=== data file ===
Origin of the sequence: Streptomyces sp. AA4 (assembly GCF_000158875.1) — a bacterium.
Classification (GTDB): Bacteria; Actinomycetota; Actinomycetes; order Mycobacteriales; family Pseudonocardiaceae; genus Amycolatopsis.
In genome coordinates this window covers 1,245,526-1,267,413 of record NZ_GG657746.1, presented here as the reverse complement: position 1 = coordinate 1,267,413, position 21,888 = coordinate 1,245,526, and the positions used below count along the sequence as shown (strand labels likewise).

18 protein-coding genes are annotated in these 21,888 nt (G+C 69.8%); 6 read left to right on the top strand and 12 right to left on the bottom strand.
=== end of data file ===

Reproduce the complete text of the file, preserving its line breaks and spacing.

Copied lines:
Origin of the sequence: Streptomyces sp. AA4 (assembly GCF_000158875.1) — a bacterium.
Classification (GTDB): Bacteria; Actinomycetota; Actinomycetes; order Mycobacteriales; family Pseudonocardiaceae; genus Amycolatopsis.
In genome coordinates this window covers 1,245,526-1,267,413 of record NZ_GG657746.1, presented here as the reverse complement: position 1 = coordinate 1,267,413, position 21,888 = coordinate 1,245,526, and the positions used below count along the sequence as shown (strand labels likewise).

18 protein-coding genes are annotated in these 21,888 nt (G+C 69.8%); 6 read left to right on the top strand and 12 right to left on the bottom strand.